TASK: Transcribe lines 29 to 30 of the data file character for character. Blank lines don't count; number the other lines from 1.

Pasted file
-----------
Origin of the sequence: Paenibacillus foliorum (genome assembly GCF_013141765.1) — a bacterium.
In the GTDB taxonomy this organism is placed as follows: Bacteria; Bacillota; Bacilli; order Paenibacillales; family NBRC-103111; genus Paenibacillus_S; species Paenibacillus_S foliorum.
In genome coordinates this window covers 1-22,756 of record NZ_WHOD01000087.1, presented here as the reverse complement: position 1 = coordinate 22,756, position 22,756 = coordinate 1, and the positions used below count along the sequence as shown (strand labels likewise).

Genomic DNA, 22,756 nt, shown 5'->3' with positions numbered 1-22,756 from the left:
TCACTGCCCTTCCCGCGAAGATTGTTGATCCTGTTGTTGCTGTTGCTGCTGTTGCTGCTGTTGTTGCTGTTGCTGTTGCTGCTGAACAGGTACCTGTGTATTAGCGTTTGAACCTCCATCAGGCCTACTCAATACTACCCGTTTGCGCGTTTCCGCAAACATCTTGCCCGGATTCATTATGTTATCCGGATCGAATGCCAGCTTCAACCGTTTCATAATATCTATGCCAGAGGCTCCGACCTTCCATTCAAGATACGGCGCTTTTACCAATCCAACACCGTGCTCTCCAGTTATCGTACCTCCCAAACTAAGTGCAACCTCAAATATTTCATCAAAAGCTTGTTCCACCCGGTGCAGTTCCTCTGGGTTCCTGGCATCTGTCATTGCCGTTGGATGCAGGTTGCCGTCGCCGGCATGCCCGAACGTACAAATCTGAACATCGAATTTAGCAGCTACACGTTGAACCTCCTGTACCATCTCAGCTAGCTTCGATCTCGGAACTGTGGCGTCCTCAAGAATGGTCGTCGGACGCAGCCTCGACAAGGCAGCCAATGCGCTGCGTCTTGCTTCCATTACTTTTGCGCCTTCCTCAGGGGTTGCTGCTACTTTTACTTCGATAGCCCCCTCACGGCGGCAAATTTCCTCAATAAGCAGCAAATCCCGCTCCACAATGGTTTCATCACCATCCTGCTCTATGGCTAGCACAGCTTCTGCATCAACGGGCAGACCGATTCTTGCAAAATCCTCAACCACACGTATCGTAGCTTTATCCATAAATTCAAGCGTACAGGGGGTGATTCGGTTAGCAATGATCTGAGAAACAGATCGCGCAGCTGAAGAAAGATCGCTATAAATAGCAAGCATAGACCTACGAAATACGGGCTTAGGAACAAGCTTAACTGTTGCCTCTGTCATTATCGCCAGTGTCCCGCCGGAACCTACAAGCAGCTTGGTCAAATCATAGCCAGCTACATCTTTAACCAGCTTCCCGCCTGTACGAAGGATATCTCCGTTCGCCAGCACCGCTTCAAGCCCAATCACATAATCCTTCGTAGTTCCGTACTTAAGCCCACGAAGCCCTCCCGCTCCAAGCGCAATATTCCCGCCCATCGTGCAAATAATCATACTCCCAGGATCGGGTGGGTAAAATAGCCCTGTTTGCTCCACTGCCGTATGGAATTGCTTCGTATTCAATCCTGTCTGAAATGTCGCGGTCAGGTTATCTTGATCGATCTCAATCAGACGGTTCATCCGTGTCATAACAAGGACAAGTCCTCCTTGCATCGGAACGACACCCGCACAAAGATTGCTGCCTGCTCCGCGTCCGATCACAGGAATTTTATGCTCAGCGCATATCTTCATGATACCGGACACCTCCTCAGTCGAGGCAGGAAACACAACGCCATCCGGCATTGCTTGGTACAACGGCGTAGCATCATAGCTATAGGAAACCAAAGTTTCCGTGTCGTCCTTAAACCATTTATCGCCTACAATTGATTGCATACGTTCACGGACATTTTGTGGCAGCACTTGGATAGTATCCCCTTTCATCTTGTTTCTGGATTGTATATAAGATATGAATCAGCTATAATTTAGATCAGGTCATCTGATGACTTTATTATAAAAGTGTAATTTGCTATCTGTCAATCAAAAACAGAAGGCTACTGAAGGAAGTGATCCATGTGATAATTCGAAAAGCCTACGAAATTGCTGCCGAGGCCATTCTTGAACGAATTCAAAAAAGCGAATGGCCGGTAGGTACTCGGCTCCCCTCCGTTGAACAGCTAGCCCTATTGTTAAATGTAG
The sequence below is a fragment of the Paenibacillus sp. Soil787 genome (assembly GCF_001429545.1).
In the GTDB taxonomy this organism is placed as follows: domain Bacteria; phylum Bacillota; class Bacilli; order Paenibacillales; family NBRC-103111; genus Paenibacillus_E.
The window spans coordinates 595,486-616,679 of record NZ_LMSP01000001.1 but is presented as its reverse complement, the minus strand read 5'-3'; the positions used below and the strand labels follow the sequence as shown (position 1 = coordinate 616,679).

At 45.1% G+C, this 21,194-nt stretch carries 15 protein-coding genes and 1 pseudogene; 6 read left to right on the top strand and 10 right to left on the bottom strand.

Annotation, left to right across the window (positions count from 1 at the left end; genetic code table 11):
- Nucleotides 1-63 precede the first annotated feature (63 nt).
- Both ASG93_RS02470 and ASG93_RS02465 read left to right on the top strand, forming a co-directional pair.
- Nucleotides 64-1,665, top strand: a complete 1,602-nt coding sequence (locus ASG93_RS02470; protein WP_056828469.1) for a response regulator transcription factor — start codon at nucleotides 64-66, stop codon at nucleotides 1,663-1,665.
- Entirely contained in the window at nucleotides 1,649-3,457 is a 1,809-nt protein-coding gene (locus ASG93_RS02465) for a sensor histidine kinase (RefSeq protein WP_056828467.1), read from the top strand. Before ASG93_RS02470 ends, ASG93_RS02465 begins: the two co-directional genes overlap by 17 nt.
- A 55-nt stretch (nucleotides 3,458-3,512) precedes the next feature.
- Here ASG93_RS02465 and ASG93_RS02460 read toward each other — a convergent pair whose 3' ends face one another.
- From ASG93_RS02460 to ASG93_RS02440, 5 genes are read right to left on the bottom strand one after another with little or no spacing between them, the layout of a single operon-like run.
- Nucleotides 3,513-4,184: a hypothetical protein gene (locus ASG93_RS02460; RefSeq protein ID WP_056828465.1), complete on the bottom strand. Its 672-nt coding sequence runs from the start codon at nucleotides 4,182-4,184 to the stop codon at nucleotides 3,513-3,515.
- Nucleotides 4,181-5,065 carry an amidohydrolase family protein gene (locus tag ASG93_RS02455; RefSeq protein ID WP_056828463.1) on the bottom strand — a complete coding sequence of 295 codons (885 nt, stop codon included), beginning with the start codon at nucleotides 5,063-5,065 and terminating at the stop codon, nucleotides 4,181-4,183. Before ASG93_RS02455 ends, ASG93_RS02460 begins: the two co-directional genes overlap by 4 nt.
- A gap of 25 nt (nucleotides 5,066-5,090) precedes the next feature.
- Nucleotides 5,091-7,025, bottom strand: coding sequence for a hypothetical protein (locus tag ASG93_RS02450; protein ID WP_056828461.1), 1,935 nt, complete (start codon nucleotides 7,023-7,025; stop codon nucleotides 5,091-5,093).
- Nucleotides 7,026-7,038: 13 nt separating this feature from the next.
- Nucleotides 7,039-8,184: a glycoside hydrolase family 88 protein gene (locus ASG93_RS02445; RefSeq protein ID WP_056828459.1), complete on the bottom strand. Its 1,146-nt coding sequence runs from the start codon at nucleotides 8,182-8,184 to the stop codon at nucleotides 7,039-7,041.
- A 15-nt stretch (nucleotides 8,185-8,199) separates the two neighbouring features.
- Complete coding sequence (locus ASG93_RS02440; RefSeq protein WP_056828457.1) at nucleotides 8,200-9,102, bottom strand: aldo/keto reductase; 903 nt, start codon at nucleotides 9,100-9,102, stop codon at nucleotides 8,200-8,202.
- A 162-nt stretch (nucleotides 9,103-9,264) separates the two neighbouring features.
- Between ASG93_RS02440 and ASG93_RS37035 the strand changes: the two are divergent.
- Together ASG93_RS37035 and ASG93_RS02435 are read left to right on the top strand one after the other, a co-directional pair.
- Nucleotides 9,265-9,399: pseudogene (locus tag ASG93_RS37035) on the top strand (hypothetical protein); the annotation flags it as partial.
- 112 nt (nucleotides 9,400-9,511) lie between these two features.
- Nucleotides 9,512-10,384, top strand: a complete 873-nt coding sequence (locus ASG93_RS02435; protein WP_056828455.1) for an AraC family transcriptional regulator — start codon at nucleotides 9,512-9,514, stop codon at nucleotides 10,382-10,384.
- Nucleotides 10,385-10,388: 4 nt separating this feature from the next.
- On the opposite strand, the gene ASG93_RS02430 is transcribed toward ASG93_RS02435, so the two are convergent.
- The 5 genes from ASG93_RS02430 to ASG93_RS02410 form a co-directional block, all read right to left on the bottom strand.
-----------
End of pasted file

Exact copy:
- Nucleotides 9,265-9,399: pseudogene (locus tag ASG93_RS37035) on the top strand (hypothetical protein); the annotation flags it as partial.
- 112 nt (nucleotides 9,400-9,511) lie between these two features.